The steel wheels of the approaching train
screech at me to jump.
This is it!
I move towards the platform’s edge
and surrender to the approaching light.
A man’s voice calls from behind
Is that the train to Amsterdam?
I turn around, and I behold
my brown-eyed destiny.
Susan J. Nassuna is a Ugandan born writer and coach. She lives in the Netherlands, and when not working on her novel and a collection of short stories she guides others in using writing and storytelling as powerful tools for healing and growth. See more at writingforwellnessworkshops.com.
Tracing my fingers on my wrists felt wrong, the deliberate bareness.
“Vulnerability shouldn’t be visible,” said my mother, tossing me a cover-up sweater before school. She believed in the power of layers.
If she only looked closer there wouldn’t be these deeper cuts; there wouldn’t be any more wandering eyes.
Elif Baysak was born and raised in Izmir, Turkey. She moved to NYC to pursue her Bachelor’s degree and passion in the arts. Her engagements in the arts include theatre-making and playwriting, and she recently progressed into writing fiction. Her take on an honest piece is to work with impulses and feelings regarding human experiences. She focuses on the value of psychology in the arts, regarding subconscious and identity struggles, what it means to be human in our own bodies. Her artistic voice is a product of past or present, personal or universal events. Her passion for travelling allows her to experience the world in various ways and make observations, which provides her with the creative urge to write.
Squatting, thighs slightly burning, perched on your toes, hands in front of your shoulders, you place your head on the ground. Knees digging into your triceps, you tentatively lift one foot, then the other. Your left knee slips, so you try again, then again, until, one year later, you arrive.
Jess is a former scientist who maintains computational model code for current scientists. She occasionally gets the urge to write something other than lines of Python or Fortran.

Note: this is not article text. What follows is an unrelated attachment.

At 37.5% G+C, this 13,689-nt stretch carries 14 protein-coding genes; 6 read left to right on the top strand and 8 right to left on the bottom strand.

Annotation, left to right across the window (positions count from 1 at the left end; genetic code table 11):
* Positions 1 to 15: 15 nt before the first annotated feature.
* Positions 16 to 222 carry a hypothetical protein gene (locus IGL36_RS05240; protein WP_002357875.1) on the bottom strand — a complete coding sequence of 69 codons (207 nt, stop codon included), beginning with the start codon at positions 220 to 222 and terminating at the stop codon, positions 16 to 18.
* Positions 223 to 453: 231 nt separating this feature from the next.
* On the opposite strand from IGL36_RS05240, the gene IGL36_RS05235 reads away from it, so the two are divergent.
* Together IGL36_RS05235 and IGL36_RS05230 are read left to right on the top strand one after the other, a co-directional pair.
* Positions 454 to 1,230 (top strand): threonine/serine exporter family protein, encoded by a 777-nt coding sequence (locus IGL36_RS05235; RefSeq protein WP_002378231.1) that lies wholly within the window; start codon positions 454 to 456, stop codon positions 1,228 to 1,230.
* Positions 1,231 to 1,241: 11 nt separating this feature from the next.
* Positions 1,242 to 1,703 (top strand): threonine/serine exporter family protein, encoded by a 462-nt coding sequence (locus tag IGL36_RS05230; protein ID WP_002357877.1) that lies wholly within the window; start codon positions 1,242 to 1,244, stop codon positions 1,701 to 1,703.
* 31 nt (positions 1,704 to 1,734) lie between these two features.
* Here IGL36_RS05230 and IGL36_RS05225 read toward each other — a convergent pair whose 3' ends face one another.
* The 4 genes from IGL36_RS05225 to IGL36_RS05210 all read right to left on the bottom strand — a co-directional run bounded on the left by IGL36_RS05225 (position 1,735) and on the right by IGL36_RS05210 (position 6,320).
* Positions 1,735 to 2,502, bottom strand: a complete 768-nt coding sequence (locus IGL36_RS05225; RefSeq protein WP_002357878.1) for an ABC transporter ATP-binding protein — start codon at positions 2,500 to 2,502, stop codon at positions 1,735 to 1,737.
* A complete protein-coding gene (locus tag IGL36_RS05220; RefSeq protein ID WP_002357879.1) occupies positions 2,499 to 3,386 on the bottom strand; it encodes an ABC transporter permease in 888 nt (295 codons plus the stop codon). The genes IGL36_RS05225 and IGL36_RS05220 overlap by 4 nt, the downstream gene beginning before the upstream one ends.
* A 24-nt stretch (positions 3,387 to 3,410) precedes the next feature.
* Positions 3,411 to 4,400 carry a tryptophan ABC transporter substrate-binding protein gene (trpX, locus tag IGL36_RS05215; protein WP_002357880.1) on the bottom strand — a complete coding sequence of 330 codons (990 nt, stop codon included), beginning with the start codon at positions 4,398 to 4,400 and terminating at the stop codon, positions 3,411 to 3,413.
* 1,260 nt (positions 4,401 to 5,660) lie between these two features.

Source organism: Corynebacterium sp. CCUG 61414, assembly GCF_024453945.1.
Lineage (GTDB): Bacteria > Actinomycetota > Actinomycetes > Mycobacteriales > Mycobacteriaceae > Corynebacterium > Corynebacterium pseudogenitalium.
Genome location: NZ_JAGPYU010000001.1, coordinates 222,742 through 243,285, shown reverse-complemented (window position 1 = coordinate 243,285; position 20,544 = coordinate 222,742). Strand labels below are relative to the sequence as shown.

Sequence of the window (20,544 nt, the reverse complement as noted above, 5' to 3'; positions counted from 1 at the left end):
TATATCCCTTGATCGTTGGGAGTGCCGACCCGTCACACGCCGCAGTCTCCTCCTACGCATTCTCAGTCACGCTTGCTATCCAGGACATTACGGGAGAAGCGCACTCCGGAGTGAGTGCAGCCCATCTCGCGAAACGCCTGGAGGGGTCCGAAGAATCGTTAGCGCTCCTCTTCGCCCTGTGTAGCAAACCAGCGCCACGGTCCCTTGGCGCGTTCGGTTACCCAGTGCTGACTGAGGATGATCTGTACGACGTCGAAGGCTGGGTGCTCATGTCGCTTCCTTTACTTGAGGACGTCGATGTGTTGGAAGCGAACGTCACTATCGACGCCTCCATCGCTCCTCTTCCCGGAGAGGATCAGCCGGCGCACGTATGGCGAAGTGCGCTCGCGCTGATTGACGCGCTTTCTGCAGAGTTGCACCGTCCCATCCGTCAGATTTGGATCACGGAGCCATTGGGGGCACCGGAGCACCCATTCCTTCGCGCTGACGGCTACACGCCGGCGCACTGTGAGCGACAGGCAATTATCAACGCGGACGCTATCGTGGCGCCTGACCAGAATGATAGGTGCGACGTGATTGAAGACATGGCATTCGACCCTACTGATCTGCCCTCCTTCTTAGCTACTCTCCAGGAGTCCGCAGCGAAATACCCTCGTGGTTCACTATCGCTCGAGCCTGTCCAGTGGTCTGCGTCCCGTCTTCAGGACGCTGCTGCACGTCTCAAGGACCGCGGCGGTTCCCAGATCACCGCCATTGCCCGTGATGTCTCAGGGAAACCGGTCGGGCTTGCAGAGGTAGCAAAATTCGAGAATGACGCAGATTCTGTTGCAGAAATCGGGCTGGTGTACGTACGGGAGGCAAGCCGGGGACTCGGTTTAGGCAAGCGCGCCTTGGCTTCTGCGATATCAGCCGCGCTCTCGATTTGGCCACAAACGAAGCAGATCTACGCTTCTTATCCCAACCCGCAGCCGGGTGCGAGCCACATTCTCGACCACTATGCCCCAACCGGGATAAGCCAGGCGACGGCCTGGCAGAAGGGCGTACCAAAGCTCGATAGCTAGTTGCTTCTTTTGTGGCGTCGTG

This table, the wine, bread and cheese—that’s nonfiction; calling it “dinner” is, perhaps, a fiction.
Your silence, my tears, these trembling hands: nonfiction. Our last meal together: fiction.
Your attraction to someone else—OK, we’ll call that nonfiction. But the idea you no longer love me… must be fiction.
Nathan Alling Long lives in Philadelphia and can be found at blogs.stockton.edu/longn. His collection of fifty flash fictions, The Origin of Doubt, was published by Press 53 in March 2018.
While smoking my second-to-last cigarette under a street lamp in the desert, I decided that life operated on bad metaphors and absurdist poetry.
As I was crushing the last embers, two jack rabbits ran pitter patter away to have their children and die among the sand dunes and salt flats.
Peter Vickland is a college student living and working in Sacramento, California. His hobbies, aside from writing, include reading and collecting books and not cutting his hair as often as he needs to, as he is frequently reminded by his loving girlfriend. See more at petervicklandwriting.com.
“Statistically, it is almost impossible to win the Lotto,” her maths teacher used to say. Spoken like a man with a permanent, pensionable job.
For many years, Rita heeded his advice.
Now she shuffles to the till. Asks for a Quick Pick. Endures the pitying look. Says a silent prayer.
Geraldine McCarthy lives in West Cork, Ireland. In a former life she was involved in tutoring, lecturing, translation, and research. She has been writing short stories and flash fiction for nearly three years now. Her work has been published in The Fable Online, The Incubator Journal, Seven Deadly Sins: a YA Anthology (Gluttony, Wrath, Avarice), Scarlet Leaf Review, Brilliant Flash Fiction, and Every Day Fiction. See more at facebook.com/cruthaitheacht.
The dog barked, too late. She stumbled to the kitchen, dropped her towel over the puddle. He nosed his bowl into its folds.
She returned to the couch.
The interview was in an hour, but she was naked, too raw.
He followed, whimpering.
“Shhh,” she said.
They were both hungry.
Kiran Kaur Saini’s work has appeared in Glimmer Train, Pleiades, and elsewhere. See more at kirankaursaini.com
My life depends on the drugs, the research, the doctors. There are no miracles, only love of family. The IV drip is like the beat of a second heart pulsing its cancer-burning flames through my body. It keeps this fire raging in my eyes that both consumes and saves me.
Jim Doss lives in Sykesville, Maryland, and earns his living as a software engineer. He has previously published two books of poems: Learning to Talk Again and What Remains. In partnership with Werner Schmitt, he also published a book of German translations entitled The Last Gold of Expired Stars: The Complete Poems of Georg Trakl 1908 – 1914. In his spare time, he is an editor for the Loch Raven Review.
You’re feeling down
And a little lonely too
I have come around
To be close to you
Hold on, I am here
Hold on, cry those tears
Soon you will see
As we join hands
We’ll do this, you and me
You’ll smile and understand
Hold on, dry those tears
Mary has written poetry since age ten and continues to do so. She is also writing short stories and enjoys being a member of a writing group.
The moment River’s life ended, brick by brick I built the wall. Covered the searing pain with concrete so no one could see. People passed and acknowledged the smile. The nod. The pleasantries.
Till you saw and lay down beside me, held me, and whispered. Whispered like River used to.
Eileen Brennan McIntyre is a writer from Northern California who loves writing stories that touch the heart.